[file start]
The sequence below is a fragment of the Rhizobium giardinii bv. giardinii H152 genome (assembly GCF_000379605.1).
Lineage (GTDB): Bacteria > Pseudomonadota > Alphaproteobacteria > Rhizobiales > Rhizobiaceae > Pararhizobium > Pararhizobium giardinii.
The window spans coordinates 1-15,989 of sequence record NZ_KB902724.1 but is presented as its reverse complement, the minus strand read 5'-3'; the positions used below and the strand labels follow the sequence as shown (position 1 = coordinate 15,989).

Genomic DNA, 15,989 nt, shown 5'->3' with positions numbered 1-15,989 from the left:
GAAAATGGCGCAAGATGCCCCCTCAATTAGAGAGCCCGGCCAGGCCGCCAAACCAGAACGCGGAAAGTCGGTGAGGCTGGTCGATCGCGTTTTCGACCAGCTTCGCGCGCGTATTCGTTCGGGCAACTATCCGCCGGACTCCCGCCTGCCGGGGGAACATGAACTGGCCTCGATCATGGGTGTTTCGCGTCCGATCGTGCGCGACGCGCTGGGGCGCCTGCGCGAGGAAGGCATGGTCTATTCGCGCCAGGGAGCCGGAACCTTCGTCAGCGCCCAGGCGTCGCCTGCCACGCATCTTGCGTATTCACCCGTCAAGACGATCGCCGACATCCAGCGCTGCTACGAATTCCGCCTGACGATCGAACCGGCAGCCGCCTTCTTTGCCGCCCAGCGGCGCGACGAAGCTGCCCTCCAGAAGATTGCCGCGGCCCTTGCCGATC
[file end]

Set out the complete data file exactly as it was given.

The sequence below is a fragment of the Rhizobium giardinii bv. giardinii H152 genome (assembly GCF_000379605.1).
Lineage (GTDB): Bacteria > Pseudomonadota > Alphaproteobacteria > Rhizobiales > Rhizobiaceae > Pararhizobium > Pararhizobium giardinii.
The window spans coordinates 1-15,989 of sequence record NZ_KB902724.1 but is presented as its reverse complement, the minus strand read 5'-3'; the positions used below and the strand labels follow the sequence as shown (position 1 = coordinate 15,989).

Genomic DNA, 15,989 nt, shown 5'->3' with positions numbered 1-15,989 from the left:
GAAAATGGCGCAAGATGCCCCCTCAATTAGAGAGCCCGGCCAGGCCGCCAAACCAGAACGCGGAAAGTCGGTGAGGCTGGTCGATCGCGTTTTCGACCAGCTTCGCGCGCGTATTCGTTCGGGCAACTATCCGCCGGACTCCCGCCTGCCGGGGGAACATGAACTGGCCTCGATCATGGGTGTTTCGCGTCCGATCGTGCGCGACGCGCTGGGGCGCCTGCGCGAGGAAGGCATGGTCTATTCGCGCCAGGGAGCCGGAACCTTCGTCAGCGCCCAGGCGTCGCCTGCCACGCATCTTGCGTATTCACCCGTCAAGACGATCGCCGACATCCAGCGCTGCTACGAATTCCGCCTGACGATCGAACCGGCAGCCGCCTTCTTTGCCGCCCAGCGGCGCGACGAAGCTGCCCTCCAGAAGATTGCCGCGGCCCTTGCCGATC